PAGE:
HAMS: Harm Reduction for Alcohol

Appendix I: Alcohol Prohibition and Consumption

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The National Institute of Health publishes figures on the legal consumption of alcohol per capita from 1850 to the present which are summarized in Appendix I Figure 1 (raw data is given in the excel spreadsheet ).

Sometimes attempts have been made to convince people that alcohol prohibition was effective by pointing to the fact that per capita legal alcohol consumption was much lower in the years immediately after prohibition was lifted than it had been in the years before or after. However such arguments are specious as they ignore numerous highly relevant historical facts.

Many states passed statewide prohibition laws and became dry long before the institution of National Prohibition in January 1920. The first state to become and remain dry until the advent of National Prohibition was Maine in 1851. By 1907 Kansas, Maine, North Dakota, Georgia, Oklahoma, Mississippi, North Carolina, Tennessee, and West Virginia were dry. However, until 1913 it remained perfectly legal to sell alcohol through the mail order and residents of dry states could legally obtain liquor this way. So it is difficult so say if the state level prohibition laws had any significant effect on increasing the production of illegal liquor until the passage of the Webb-Kenyon Interstate Liquor Act in 1913. The NIH data shows a whopping 2.56 gallons per capita legally consumed in the years 1911-1915--a level of consumption which reached again until the 1970s.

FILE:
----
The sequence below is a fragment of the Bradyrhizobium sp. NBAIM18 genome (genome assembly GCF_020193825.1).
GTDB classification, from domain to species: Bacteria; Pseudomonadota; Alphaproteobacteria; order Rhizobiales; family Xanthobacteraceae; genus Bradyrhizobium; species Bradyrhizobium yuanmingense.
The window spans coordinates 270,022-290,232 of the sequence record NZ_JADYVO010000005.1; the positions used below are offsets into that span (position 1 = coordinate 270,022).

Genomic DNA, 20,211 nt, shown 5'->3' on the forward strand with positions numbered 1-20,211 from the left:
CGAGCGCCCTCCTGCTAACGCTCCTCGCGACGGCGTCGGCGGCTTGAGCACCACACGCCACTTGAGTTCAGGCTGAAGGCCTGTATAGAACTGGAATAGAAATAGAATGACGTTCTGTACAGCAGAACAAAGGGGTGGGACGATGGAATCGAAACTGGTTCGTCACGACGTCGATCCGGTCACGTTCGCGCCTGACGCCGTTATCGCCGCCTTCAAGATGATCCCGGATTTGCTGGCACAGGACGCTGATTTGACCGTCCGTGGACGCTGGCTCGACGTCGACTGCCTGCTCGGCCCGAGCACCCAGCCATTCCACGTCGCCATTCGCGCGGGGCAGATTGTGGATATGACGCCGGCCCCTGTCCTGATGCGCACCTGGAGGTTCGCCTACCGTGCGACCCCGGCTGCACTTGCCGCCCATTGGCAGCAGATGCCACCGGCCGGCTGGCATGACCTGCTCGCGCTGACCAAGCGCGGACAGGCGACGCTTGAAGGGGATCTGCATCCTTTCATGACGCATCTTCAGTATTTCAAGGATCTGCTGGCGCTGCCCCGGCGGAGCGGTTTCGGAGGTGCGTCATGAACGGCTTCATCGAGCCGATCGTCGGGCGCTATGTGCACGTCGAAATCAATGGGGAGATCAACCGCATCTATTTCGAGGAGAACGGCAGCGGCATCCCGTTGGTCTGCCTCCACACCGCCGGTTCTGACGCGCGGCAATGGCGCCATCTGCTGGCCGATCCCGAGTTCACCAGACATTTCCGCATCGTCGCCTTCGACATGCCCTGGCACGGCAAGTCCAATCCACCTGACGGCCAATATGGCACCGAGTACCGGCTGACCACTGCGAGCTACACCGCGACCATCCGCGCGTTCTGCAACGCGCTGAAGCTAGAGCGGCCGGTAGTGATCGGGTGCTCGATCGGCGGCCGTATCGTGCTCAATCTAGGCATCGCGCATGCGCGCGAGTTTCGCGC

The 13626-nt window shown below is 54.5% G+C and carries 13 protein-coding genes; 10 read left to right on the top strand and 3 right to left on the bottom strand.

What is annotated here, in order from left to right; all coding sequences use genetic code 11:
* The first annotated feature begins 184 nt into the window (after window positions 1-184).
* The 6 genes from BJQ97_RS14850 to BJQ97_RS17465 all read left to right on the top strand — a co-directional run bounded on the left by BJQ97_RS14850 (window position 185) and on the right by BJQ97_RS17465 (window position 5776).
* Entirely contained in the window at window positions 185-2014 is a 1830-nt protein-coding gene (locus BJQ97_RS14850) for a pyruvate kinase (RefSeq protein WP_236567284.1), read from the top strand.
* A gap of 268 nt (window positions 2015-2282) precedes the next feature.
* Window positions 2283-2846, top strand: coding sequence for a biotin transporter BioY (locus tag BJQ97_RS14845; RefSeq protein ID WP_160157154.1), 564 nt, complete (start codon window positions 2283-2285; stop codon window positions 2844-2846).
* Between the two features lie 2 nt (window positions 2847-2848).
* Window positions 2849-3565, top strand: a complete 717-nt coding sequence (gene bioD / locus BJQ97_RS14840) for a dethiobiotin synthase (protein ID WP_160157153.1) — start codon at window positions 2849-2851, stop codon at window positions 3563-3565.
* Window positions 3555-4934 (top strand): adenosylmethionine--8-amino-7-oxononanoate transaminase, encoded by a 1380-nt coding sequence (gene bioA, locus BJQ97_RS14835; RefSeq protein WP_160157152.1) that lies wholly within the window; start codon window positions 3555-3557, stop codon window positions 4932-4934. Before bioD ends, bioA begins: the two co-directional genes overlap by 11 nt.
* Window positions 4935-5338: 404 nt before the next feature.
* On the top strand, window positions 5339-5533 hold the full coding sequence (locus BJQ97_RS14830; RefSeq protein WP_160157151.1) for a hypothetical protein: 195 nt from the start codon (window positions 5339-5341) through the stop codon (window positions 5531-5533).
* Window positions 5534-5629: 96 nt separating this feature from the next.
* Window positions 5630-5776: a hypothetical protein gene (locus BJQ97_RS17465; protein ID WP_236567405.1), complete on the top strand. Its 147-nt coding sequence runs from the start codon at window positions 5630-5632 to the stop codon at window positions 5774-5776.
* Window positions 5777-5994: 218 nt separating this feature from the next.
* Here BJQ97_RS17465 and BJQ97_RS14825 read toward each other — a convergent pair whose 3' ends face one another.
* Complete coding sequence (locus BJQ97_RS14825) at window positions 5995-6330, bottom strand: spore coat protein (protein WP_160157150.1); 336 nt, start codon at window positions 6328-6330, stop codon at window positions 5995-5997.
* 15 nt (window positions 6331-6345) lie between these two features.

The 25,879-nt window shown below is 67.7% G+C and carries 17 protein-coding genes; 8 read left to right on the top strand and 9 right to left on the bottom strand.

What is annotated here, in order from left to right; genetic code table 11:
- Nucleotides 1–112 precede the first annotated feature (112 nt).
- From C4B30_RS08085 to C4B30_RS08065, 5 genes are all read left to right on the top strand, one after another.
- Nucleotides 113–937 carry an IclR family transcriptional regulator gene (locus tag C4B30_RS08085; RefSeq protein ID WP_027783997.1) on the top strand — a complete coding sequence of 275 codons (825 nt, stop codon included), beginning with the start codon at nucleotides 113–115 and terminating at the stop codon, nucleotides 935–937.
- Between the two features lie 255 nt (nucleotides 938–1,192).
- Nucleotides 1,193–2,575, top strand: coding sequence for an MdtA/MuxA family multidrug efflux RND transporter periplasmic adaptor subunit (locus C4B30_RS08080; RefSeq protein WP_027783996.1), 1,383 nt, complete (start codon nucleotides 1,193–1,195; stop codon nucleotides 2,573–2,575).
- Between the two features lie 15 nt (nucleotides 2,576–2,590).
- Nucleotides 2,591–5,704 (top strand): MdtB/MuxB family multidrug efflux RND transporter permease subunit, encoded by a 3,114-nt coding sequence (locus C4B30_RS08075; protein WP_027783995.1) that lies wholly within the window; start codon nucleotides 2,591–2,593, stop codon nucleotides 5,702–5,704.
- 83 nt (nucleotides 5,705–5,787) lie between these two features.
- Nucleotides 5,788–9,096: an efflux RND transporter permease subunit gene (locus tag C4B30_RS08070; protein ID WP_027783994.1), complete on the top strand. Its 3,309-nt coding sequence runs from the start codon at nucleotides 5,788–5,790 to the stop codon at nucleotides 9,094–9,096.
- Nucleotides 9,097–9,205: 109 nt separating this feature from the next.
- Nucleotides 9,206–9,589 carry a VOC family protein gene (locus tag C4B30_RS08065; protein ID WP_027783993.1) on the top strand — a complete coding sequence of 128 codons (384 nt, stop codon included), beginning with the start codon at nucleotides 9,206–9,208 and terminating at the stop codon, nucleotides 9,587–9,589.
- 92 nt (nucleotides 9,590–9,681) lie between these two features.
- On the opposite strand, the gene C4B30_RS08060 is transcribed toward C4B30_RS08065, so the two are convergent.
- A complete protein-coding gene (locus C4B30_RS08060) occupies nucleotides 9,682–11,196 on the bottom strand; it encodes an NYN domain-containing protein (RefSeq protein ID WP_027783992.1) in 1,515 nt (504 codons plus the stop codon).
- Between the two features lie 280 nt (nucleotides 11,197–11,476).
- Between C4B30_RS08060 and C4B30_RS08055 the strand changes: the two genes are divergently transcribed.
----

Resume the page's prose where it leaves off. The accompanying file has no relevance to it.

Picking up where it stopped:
We see a sharp drop to 1.96 gallons per capita consumed during the years of 1916-1919, however one is forced to speculate that production and sale of illegal alcohol may well have made up for the loss of legal sales due to the Interstate Liquor Act.

We know that bootlegging and rumrunning were rampant during the prohibition years and that there is no realistic means of even estimating illegal liquor sales during this period. We do know that drinking was ubiquitous and rampant.

Moreover, the repeal of National Prohibition in 1934 did not put an end to illegal liquor sales which continued to plague state and federal law enforcement agencies for many years thereafter. Several states retained prohibition laws even after repeal, with the last state--Mississippi--only repealing its state prohibition law in 1966. Evasion of state and federal taxation also remained a strong motivator for the illegal liquor trade, and thanks to prohibition the means for manufacture, transport and sale were already in place.

The history of traffic in illegal liquor forces us to conclude that the NIH data is very incomplete for the period from around 1915 to 1940--there is no convincing data that total per capita consumption of alcohol either dropped during prohibition or that it was lower in the early post repeal years than it had been before the advent of prohibition. We simply do not know.

The term bootlegging comes to us from the Civil War when Federal tax laws were placed on alcohol and illicit booze was smuggled in the legs of boots.


Apparent per capita ethanol consumption for the United States, 1850�2005. (Gallons of ethanol, based on population age 15 and older prior to 1970 and on population age 14 and other thereafter).

Prohibition As A Reform by Joan Rapczynski Florence Zywocinski


Prohibition Law


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